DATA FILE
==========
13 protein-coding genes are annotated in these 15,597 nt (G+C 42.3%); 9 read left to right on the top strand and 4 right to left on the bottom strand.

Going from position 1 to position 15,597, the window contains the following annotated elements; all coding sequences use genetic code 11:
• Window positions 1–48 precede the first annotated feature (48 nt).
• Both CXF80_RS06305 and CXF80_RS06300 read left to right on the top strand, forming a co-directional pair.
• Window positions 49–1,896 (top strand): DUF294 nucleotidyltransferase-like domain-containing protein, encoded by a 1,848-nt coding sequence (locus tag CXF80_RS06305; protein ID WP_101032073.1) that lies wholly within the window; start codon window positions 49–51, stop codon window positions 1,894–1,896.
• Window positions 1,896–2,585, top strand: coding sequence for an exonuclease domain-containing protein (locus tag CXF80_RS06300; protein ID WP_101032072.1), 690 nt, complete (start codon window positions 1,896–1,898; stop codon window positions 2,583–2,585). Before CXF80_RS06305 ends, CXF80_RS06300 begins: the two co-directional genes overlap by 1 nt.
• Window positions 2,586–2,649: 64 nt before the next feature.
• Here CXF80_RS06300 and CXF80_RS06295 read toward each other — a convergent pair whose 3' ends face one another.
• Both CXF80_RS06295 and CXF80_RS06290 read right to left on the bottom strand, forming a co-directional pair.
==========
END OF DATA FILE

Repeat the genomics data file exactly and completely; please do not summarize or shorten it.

13 protein-coding genes are annotated in these 15,597 nt (G+C 42.3%); 9 read left to right on the top strand and 4 right to left on the bottom strand.

Going from position 1 to position 15,597, the window contains the following annotated elements; all coding sequences use genetic code 11:
• Window positions 1–48 precede the first annotated feature (48 nt).
• Both CXF80_RS06305 and CXF80_RS06300 read left to right on the top strand, forming a co-directional pair.
• Window positions 49–1,896 (top strand): DUF294 nucleotidyltransferase-like domain-containing protein, encoded by a 1,848-nt coding sequence (locus tag CXF80_RS06305; protein ID WP_101032073.1) that lies wholly within the window; start codon window positions 49–51, stop codon window positions 1,894–1,896.
• Window positions 1,896–2,585, top strand: coding sequence for an exonuclease domain-containing protein (locus tag CXF80_RS06300; protein ID WP_101032072.1), 690 nt, complete (start codon window positions 1,896–1,898; stop codon window positions 2,583–2,585). Before CXF80_RS06305 ends, CXF80_RS06300 begins: the two co-directional genes overlap by 1 nt.
• Window positions 2,586–2,649: 64 nt before the next feature.
• Here CXF80_RS06300 and CXF80_RS06295 read toward each other — a convergent pair whose 3' ends face one another.
• Both CXF80_RS06295 and CXF80_RS06290 read right to left on the bottom strand, forming a co-directional pair.